Bob Dole for PresidentBy Shang-Lin Chuang, David D. Hsu, and Jennifer Lane
America was built on the premise that the will of the people should govern the country. Throughout his career as senator, Bob Dole has fought to return power to the states and to the people. While the idealist believes in the smallest government, Dole is a realist who has never forgotten the people who need government assistance. Dole's drive for a smaller government, balanced by his compassionate pragmatism, make him the best candidate for president.
As a legislator, Dole is someone who can get things done. In 1983, he saved Social Security because it needed to be saved. Dole's fight for NAFTA and smart spending cuts have allowed the U.S. economy to recover and the deficit to decrease. Dole's proposed economic plan will promote the growth of the nation while allowing citizens to control their own lives.
Dole's faith in smaller government is his faith in the common man. Welfare had been greatly mismanaged by the federal government. State welfare programs, however, were succeeding. The welfare reform law, which Dole led and Bill Clinton now takes credit for, lets states rather than the federal bureaucracy manage welfare.
As a war veteran, Dole has defended those who can not fight for themselves. The wide array of pre-college education options, public and private, has remained inherently separate and unequal during the past four years. Under Dole's plan, low- and middle-income students can qualify for $2.5 billion in Opportunity Scholarships. The four million students who qualify for these scholarships can apply them to any school - public, private, or religious. Clinton's plan ignores school choice.
Dole's trouble in the polls stem more from his plain-spoken manner than anything else. While versed on the issues, Dole has never articulated his vision in a 30-second soundbite. Dole is a doer, not a talker. The same can not be said for his opponent.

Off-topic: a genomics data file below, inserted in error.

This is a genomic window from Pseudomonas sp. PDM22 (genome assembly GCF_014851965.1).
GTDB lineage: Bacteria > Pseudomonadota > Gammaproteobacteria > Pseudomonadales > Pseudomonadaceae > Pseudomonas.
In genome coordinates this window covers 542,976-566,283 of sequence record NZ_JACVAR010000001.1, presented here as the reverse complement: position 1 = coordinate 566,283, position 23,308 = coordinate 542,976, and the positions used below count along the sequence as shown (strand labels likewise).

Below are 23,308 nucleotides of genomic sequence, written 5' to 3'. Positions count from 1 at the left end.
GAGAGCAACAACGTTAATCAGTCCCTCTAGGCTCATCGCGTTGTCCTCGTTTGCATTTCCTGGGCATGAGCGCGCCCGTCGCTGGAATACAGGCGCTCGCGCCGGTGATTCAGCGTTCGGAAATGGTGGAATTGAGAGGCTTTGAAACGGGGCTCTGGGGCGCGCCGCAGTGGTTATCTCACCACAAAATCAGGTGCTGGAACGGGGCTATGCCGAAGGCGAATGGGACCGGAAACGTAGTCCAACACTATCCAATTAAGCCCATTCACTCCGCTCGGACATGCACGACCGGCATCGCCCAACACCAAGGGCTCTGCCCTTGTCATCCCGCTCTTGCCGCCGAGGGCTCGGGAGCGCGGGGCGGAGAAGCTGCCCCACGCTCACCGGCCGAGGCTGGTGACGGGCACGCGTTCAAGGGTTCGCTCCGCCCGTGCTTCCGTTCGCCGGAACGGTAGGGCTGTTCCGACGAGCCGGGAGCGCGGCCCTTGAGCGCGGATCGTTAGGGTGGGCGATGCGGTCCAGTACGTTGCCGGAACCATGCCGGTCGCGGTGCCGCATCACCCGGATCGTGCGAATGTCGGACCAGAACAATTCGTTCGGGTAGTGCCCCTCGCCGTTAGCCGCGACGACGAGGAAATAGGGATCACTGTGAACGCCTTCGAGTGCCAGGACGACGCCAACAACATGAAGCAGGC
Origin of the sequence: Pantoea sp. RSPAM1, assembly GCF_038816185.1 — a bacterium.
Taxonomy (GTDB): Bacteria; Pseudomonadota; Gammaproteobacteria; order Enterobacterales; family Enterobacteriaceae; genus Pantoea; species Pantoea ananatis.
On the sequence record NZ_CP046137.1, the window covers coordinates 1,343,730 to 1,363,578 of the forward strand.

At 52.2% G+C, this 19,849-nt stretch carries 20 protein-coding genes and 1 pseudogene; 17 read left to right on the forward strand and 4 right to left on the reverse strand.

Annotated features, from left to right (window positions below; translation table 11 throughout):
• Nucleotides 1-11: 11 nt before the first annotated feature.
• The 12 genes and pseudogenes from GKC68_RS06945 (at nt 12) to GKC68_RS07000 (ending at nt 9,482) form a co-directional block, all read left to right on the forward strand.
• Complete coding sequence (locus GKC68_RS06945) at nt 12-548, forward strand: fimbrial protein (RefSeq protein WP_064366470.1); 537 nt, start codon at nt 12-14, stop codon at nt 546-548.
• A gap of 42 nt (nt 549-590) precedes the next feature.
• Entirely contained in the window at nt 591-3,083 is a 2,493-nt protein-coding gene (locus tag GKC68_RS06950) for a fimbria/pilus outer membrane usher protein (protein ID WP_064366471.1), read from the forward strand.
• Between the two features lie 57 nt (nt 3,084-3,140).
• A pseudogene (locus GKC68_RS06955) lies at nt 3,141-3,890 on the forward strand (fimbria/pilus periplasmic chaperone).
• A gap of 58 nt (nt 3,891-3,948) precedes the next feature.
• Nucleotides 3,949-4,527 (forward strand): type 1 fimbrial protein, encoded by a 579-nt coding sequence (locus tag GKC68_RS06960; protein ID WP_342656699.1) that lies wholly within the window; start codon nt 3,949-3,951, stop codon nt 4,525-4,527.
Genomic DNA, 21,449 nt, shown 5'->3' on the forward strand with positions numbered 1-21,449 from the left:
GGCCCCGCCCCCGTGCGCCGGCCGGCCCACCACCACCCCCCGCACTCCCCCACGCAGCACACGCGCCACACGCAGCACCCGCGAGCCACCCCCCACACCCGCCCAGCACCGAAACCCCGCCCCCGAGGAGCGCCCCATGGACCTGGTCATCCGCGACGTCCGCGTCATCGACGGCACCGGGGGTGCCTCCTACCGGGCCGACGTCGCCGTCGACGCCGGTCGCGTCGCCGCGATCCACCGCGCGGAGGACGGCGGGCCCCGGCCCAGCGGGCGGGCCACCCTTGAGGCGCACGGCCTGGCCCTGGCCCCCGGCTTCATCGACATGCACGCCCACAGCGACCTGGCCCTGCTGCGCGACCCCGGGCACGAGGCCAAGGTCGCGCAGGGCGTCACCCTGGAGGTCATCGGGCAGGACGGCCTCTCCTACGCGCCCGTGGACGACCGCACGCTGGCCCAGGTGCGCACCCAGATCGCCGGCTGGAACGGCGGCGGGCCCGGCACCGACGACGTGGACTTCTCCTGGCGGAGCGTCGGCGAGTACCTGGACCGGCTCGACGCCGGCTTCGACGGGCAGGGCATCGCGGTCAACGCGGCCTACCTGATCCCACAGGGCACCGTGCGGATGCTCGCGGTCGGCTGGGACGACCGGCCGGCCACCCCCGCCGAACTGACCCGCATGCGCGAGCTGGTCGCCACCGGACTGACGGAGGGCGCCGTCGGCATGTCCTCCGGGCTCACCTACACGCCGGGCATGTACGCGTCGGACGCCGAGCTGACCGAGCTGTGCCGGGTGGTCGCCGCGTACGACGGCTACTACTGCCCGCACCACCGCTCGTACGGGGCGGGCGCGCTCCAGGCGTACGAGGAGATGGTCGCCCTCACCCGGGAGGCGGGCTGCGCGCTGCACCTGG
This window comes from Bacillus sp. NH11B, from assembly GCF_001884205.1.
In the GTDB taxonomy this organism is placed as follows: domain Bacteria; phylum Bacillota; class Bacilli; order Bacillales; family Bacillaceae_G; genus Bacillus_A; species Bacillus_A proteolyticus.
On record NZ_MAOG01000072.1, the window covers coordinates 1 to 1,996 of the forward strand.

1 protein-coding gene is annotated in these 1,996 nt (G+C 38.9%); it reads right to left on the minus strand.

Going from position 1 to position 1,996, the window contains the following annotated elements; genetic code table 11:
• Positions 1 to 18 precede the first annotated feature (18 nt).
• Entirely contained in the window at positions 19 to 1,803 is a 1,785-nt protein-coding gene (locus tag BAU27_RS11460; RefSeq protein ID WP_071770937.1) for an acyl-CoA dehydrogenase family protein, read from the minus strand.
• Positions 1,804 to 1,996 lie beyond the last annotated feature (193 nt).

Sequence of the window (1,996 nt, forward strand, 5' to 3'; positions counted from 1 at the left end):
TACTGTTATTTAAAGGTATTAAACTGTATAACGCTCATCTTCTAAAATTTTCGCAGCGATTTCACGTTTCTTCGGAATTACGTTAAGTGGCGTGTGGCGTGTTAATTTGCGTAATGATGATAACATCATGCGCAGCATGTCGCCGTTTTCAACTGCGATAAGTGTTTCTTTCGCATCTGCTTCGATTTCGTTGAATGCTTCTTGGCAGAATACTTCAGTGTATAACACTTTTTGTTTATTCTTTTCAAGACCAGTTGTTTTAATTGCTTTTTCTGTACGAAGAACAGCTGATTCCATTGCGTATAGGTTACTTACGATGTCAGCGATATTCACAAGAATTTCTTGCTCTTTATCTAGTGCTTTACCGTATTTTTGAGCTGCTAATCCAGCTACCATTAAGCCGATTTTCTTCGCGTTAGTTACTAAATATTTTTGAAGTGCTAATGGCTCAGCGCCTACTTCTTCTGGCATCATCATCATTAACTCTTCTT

Clinton's term can be characterized as a series of flip-flops, hedgings, and scandals. His promises for a middle-class tax cut, health care reform, and balancing the budget in five years were quickly broken. He finally made good on "ending welfare as we know it" by passing a GOP bill which he had vetoed twice before. Instead of passing a tax cut, Clinton passed a retroactive tax increase. Now he promises a tax cut again. The Clinton record shows a president motivated not by vision but instead by political opportunity. Without the worry of re-election, Clinton will simply flip-flop again.
The scandals in Clinton's administration are further detriments. The Whitewater case, FBI files, and travel office firings are serious issues that have already spawned a number of independent investigations. Clinton's avoidance of these issues is even more dangerous. These scandals merit some response. Yet these matters have not caught the public eye. There is no doubt that Clinton's broken campaign promises and ethics violations have only increased voter cynicism.
While Clinton seeks to redefine his record, Dole's is clear and consistent. Bob Dole should be president, and Clinton should not.